“That’s another story entirely,” Jack answered. “But Yvette… was nice… warm… soft… as well as unexpected.

Afterwards he lay in the bed, warm and contented, if still a little surprised by the turn of events. Yvette dressed herself again.

"Eat your breakfast now, chéri," she said as she went to the bedroom door. “Then sleep again.”

He ate the breakfast, but he didn’t sleep. He had slept for more than twenty-four hours now apart from a few hours talking to Henrí. He got up out of the bed and went to the window. There was a seat there and he sat for a while looking out at what would have been a picturesque place if it were not for the obvious signs of war that still clung to it – a row of ruined houses that had been shelled, cracked and missing windows in almost every house, a badly repaired bomb crater in the road leading east along the river.

There were people going about their business. They looked poor and tired. Even the young people looked tired.

He turned from the window and looked into the big wardrobe in the corner of the room. Amongst a collection of spare cassocks there were some serviceable casual trousers and shirts and some old boots that fitted. He dressed himself and went downstairs. He heard Yvette in the kitchen but he wasn’t sure how to begin a new conversation with her after all that had passed between them. He went the other way, finding the study and drawing room empty. A strong door with a latch led to a cool corridor with holy paintings and statues lining the walls. That, in turn, led into the church.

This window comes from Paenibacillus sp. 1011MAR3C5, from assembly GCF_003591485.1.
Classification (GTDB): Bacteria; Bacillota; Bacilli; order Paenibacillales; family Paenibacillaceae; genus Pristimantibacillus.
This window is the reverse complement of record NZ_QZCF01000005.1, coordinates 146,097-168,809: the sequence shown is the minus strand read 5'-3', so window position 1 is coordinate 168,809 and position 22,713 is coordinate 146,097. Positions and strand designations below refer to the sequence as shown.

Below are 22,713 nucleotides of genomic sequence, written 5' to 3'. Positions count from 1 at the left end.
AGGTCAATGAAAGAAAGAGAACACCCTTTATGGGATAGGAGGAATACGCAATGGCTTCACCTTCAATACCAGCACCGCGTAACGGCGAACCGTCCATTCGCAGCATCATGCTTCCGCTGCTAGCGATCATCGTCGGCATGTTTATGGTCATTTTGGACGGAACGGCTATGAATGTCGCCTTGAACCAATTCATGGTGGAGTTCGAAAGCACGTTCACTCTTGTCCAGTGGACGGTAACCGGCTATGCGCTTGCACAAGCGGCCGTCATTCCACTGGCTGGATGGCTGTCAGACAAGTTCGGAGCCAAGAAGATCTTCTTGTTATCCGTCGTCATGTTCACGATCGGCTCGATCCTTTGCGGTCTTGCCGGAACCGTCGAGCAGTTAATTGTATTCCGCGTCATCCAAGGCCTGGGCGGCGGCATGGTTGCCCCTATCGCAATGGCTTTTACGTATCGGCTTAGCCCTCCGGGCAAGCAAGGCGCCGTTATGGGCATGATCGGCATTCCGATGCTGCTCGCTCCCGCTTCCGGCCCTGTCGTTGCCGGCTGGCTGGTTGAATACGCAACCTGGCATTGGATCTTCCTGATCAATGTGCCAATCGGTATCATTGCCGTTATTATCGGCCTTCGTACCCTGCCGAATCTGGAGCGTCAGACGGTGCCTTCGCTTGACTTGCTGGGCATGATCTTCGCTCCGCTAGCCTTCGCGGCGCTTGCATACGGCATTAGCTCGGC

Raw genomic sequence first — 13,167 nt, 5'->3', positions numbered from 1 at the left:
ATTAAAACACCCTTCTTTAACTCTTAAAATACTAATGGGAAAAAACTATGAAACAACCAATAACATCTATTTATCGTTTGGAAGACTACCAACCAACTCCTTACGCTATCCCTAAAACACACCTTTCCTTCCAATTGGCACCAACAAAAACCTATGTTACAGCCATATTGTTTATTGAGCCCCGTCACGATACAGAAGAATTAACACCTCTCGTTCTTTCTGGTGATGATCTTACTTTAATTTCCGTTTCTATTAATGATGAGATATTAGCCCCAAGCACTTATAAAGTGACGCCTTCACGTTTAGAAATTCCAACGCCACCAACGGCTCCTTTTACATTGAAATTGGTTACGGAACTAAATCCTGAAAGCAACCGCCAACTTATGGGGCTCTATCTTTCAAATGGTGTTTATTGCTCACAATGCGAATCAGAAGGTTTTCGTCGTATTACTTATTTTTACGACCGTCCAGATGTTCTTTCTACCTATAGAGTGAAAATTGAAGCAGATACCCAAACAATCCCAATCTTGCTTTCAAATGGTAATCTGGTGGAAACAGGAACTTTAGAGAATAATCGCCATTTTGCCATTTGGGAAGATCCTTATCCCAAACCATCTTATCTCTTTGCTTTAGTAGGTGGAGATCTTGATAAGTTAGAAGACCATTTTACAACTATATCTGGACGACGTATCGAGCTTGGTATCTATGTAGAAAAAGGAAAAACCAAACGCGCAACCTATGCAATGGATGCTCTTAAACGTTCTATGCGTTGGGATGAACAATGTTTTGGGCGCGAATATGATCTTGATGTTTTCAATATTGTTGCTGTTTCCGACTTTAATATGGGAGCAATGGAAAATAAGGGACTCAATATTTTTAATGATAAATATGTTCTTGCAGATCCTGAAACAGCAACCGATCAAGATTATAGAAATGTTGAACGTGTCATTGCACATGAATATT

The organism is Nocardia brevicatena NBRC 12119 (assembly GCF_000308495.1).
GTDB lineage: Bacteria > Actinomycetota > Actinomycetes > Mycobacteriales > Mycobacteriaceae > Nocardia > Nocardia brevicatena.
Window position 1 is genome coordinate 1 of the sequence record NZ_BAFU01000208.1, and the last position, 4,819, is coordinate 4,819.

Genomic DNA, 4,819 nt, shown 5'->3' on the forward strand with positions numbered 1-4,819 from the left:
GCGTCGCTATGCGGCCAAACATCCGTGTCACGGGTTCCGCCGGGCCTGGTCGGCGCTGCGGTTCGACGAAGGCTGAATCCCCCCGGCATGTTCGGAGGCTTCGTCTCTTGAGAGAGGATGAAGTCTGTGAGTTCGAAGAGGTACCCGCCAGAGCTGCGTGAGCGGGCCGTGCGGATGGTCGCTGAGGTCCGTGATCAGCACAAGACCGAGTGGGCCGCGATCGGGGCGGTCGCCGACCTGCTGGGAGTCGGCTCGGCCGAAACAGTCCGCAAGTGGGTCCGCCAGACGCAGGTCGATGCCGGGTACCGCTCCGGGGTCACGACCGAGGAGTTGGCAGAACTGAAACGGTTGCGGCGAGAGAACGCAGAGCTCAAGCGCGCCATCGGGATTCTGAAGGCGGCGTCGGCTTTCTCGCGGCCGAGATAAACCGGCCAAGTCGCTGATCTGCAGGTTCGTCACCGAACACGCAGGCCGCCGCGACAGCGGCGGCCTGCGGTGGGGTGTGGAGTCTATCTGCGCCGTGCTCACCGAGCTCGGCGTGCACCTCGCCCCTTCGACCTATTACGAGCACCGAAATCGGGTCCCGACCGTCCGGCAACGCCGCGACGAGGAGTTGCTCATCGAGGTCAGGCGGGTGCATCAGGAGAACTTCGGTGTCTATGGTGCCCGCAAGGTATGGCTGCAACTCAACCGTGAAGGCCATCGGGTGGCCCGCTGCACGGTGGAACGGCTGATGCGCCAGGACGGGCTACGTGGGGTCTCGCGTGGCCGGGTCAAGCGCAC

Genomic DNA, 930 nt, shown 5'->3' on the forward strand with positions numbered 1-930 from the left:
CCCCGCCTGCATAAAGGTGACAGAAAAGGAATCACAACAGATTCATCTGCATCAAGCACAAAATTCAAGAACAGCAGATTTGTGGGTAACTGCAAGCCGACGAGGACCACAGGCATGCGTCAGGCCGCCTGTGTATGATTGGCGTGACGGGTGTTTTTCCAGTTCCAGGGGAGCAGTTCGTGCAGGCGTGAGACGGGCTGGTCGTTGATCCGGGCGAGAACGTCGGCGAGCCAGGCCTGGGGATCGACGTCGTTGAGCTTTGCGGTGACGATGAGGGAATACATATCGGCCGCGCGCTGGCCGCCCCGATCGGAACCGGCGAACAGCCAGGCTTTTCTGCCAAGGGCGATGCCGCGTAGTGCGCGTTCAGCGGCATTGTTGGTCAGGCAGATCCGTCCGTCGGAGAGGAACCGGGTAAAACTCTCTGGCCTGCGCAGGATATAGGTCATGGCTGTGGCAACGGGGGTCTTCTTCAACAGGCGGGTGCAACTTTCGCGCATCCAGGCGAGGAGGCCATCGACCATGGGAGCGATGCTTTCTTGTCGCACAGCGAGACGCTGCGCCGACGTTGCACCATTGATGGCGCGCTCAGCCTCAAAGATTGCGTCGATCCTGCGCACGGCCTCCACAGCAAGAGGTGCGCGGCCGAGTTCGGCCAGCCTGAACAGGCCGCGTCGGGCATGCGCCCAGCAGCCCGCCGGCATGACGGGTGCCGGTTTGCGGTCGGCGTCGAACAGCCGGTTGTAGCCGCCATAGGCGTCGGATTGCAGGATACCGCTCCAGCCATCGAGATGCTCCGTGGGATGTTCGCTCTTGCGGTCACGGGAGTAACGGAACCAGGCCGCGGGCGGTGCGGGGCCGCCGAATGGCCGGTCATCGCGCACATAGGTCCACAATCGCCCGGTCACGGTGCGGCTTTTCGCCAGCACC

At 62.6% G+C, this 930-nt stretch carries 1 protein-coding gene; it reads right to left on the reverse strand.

Here, again, there were signs of the ravages of war. Two sections of the stained glass window in the east wall were entirely missing. Other windows were cracked. The chalices on the altar were wood and pewter where even a country church ought to have had gold or silver in pride of place. An invading army would not care about the sanctity of a church when there were easy pickings to be had.

Henrí was wearing vestments and a stole over his cassock and giving Communion to a handful of women and two old men. Jacques sat at the back of the church and watched quietly, his head down as if in prayer, though in fact he was only thinking deeply.

It struck him that Henrí was speaking in Latin, and that he understood the words. He looked up and around at phrases beneath the Stations of the Cross and in the undamaged window decorations. He could read Latin, too.

He understood French, English and Latin? How and where did he become such a linguist?